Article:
What It's Like to Live with Prosopagnosia

Earlier this month, I attended a holiday party at a co-worker's apartment. I took off my coat, placed a bottle of wine on the counter, and walked over to the kitchen to introduce myself to a person whom I presumed was a stranger. I shook his hand and everything before I finally noticed the look on his face. It was a look that said, "we've already met." It was a look that I've gotten more times than I'd like to admit.

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Immediately, I apologized. I began to recall the time I met him at a company happy hour. And the time before that when I met him at his own apartment. All of these encounters happened within the last three months, and each time, we'd had extended conversations. My face got red as I tried to explain.

They call it face blindness, or prosopagnosia (Greek: "prosopon"="face," "agnosia"="not knowing"). It's a cognitive condition believed to affect about two percent of the general population, characterized by an inability to recognize faces. Some people have it worse than others; some people are born with it while others may develop prosopagnosia later in life, perhaps due to head trauma or as a complication of a degenerative disease.

face blind

For my part, I'm not sure when it started. I remember first reading about prosopagnosia in high school after a few dozen socially awkward experiences motivated me to research my facial recognition problem. The symptoms added up: difficulty recognizing faces I've seen numerous times, reliance upon non-facial information to identify people (hair, gait, voice, etc.), trouble following the plot of TV shows and movies because I can't track the characters, and so on.

I find it particularly difficult to recognize faces out of context. A classic example of this would be the time I saw my high school's assistant principal at the mall and wondered why this unfamiliar woman was walking up to me as if she knew me. Of course, she did. She led the honor society for which I served as vice president—but you could've fooled me. Off school grounds, she appeared entirely alien. This is another common symptom of face blindness.

Fortunately, my case is moderate compared to other prosopagnosia sufferers. In extreme cases, people mistake their closest relations. They fail to recognize their parents and spouses, and the condition can even extend to the inanimate, making it difficult to identify cars and animals.

"Many also report problems with other aspects of face processing: They find it difficult to judge age or gender, recognize emotional expressions, or follow the direction of a person’s gaze," The Atlantic reported. "A substantial portion report navigational difficulties, because their sense of direction is impaired."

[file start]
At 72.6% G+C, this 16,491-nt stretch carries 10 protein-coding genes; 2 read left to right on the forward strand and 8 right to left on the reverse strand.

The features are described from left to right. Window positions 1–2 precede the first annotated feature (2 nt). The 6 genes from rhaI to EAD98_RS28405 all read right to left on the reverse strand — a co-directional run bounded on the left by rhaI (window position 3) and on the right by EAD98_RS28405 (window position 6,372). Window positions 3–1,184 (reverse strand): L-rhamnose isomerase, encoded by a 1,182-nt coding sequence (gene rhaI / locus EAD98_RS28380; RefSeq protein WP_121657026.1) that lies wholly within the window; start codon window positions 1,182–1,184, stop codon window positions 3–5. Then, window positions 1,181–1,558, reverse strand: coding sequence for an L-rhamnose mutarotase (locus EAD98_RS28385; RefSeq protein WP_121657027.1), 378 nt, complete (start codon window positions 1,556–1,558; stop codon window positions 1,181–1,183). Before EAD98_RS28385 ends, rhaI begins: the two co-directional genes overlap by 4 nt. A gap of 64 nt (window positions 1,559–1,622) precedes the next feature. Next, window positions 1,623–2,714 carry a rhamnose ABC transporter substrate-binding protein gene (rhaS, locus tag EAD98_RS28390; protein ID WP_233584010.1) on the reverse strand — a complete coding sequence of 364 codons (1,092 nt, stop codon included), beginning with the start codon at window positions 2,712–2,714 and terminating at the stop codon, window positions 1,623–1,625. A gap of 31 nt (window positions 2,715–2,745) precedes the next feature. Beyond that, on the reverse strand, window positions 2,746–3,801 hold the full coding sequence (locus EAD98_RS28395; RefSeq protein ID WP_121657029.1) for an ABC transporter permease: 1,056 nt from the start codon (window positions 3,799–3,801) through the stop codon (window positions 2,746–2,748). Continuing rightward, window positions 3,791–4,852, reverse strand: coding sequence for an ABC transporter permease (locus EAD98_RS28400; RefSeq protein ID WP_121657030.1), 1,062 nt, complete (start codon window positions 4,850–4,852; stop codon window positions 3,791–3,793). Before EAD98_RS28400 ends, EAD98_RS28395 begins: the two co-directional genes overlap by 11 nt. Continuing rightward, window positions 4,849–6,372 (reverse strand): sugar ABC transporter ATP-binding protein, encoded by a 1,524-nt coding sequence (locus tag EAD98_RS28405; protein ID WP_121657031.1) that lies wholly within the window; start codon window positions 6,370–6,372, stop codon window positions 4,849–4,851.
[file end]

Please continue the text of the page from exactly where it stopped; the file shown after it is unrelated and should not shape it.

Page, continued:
My girlfriend jokes that I don't actually have face blindness and that I'm just inattentive. I'm sure there's a grain of truth in that, and it's hard to be sure. Research about prosopagnosia is limited, and there are few neuropsychological assessments designed to test facial processing skills. From time to time, I take an online self-assessment called the "famous faces test." It was created by experts at the Prosopagnosia Research Centers at Dartmouth College, Harvard University, and University College London.

Here's how it works: a famous face pops up on the screen. Their hair has been cropped out of the photo. You're instructed to type the name of the person. There are 30 people in sum, including recognizable politicians, actors, and musicians.


For most people, the name of the face pictured above is a no-brainer. It's Ben Stiller. I, like most people, have seen plenty of his films. But unlike most people, I was unable to recognize him out of context and without his hair. This was my final score:


While I was "familiar with" all 30 people, I could only recognize the faces of 11. Having missed more than half of the faces I was familiar with, I can reasonably conclude that I have "face recognition difficulties."

But famous faces are easier to identify than those of acquaintances. The only time I encountered problems recognizing famous people was during my stint as an intern at The Hollywood Reporter, which involved reporting on movie premieres and interviewing cast members from the red carpet. If it weren't for the fact that they handed out cheat sheets with the names and faces of celebrities walking down the carpet in advance, I would've been totally lost.


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There is no cure for face blindness. While doctors and researchers have made progress in identifying the regions of the brain that are responsible for facial recognition, studies have not produced any treatment option for people with prosopagnosia. Again, I'm lucky. I've been able to cope with the moderate impairment by developing tricks and techniques to guide me through the social hurdles that the face-blind population encounters.

Others aren't so lucky. But with greater awareness come greater social acceptance. And I've learned that being forthright about the condition can make all the difference.